If you follow Abbey Bike Tools on social media, you should be familiar with #toolboxwars. No, this isn’t people throwing toolboxes at each other in a battle of bike shop supremacy. Rather, it’s a way to highlight the amount of detail and precision that goes into the toolboxes of pro mechanics around the globe. And for a company that specializes in pro-level tools, it was also a bit of a research project to find out what worked, and what didn’t – in order to create the ultimate all-in-one toolbox kit.

Abbey Team Issue Toolbox draws from toolbox wars to offer the very best

Abbey Team Issue Toolbox draws from toolbox wars to offer the very best

Sold as a turnkey kit, the Team Issue Toolbox offers the best of the best, starting from the outside with a Pelican iM2200 case. A custom engraved name tag gives it a pro look from the outside, and on the inside…

Abbey Team Issue Toolbox draws from toolbox wars to offer the very best

Kaizen Inserts make sure all of the tools stay where they belong. But as Abbey’s founder Jason Quade points out, the design of the foam cutouts is more complicated than you would believe. It’s important for all of the tools to stay put, but it’s also critical that they have the right “pull” when you go to remove the tool from the custom made slot. Also, tools on the lid require more hold than tools in the trays thanks to gravity. To ensure everything is just so, Kaizen Inserts uses a CNC router to make the perfect cut.

Abbey Team Issue Toolbox draws from toolbox wars to offer the very best

Quade also points out that one of the biggest omissions from other toolboxes in his opinion is the addition of extra room. While the Team Issue Toolbox has an incredible selection of tools, undoubtedly there will be a few more things you’d like to carry with you, so there is an entire layer devoted to extra storage space. The kit includes four sections of Kaizen foam that have been cut but left in place, and a Plano Box for storing small parts. Use the rectangular openings to store bleed kits, lube, or other items, or you can cut out your own shapes in the remaining foam to add more tools.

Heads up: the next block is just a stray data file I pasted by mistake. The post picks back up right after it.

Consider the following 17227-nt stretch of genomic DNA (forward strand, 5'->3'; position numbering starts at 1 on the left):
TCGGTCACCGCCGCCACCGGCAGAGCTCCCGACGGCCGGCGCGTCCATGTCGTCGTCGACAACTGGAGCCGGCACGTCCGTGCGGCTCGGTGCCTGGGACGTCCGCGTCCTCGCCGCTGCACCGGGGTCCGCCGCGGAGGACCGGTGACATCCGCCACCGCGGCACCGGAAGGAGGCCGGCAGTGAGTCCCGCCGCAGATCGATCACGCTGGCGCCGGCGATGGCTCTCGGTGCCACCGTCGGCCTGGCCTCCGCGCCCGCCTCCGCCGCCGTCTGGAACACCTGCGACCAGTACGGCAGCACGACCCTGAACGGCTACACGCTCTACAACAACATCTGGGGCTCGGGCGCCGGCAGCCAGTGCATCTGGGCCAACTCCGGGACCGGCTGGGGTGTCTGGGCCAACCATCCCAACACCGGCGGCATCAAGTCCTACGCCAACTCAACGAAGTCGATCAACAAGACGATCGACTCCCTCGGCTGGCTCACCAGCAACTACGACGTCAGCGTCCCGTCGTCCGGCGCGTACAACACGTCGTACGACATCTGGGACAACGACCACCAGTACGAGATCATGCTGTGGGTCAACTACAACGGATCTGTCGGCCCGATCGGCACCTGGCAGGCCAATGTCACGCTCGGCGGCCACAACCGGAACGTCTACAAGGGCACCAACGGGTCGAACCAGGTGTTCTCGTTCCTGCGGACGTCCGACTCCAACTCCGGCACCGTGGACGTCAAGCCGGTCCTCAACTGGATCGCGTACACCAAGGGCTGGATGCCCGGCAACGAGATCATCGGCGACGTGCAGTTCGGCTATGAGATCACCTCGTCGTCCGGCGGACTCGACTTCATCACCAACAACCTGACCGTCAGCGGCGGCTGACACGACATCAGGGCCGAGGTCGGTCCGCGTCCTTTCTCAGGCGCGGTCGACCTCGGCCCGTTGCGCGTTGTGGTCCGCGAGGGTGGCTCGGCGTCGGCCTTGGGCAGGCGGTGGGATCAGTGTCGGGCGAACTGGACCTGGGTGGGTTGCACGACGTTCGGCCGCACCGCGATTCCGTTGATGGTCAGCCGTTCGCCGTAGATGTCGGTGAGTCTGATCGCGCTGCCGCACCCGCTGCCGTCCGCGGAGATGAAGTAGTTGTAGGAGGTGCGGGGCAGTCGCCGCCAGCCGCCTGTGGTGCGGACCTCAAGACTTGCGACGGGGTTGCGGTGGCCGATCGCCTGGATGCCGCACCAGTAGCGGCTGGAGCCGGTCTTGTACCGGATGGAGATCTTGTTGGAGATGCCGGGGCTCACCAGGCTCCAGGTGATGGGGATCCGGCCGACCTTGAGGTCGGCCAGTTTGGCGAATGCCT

Abbey Team Issue Toolbox draws from toolbox wars to offer the very best Abbey Team Issue Toolbox draws from toolbox wars to offer the very best

But wait, there’s more! A lot more, with pro-level tools from Knipex, Wera, Klein, Starrett, and of course, Abbey Bike Tools. All together, the kit comes in at 18lbs /8.16kg. The toolbox isn’t cheap at $1,350, but for all the tools included with the level of organization, it looks like it could we worth the price.

Full kit contents:

Abbey Bike Tools:
Crombie – Dual Sided TA
Whip-it for Dual Sided
HAG
Decade Chain Tool
Wash Buddy, Complete
Pedal Wrench
Crank Preload Tool
4 Way (2.5-3-4-5)
4 Way (T10-T15-T20-T25)
Stu Stick

Knipex:
Diagonal Flush Cutters
Pliers Wrench
Cable Cutter
Needle Nose
WERA:
9 piece Hex Plus Set With Ball End
1mm  flat blade  Screw Driver
#2 Phillips Screw Driver
9pcs Ball End Torx Set
2.0mm Hex Plus Driver
3.0mm Hex Plus Driver
Other:
Pelican case #iM2200
Pelican 1920 Flashlight
Klein Scissors
Plano Box
Starrett Tape Measure in/cm
Size: 16.2 x 12.7 x 6.6 inches, 41.1 x 32.3 x 16.8cm
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22 Comments
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Eggs Benedict
Eggs Benedict
2 years ago

Where are the channel locks?

KB
KB
2 years ago
Reply to  Eggs Benedict

Knipex: Pliers Wrench = Channel Locks

Dominic
Dominic
2 years ago

(deleted)

Gregory Thomas
Gregory Thomas
2 years ago

I’d go with some Wiss 8″ scissors, the Klein are a bit small IMO. And all the Knipex should have the dual compound grips because they feel a lot better. And PB Swiss > Wera, but I get the huge price difference.
Overall, it’s pretty dang good.

Shafty
Shafty
2 years ago
Reply to  Gregory Thomas

The single component grips last a lot longer, once you start exposing them to various fluids and greases. For the same reason I’d swap out the Wera screwdrivers for PB Swiss basic plastic handles. They never die when exposed to anything. Not the hex drivers though. The wera hex plus can’t be beat for small fasteners.

Anyone know a good foam laser cutting/milling service? Most want big orders.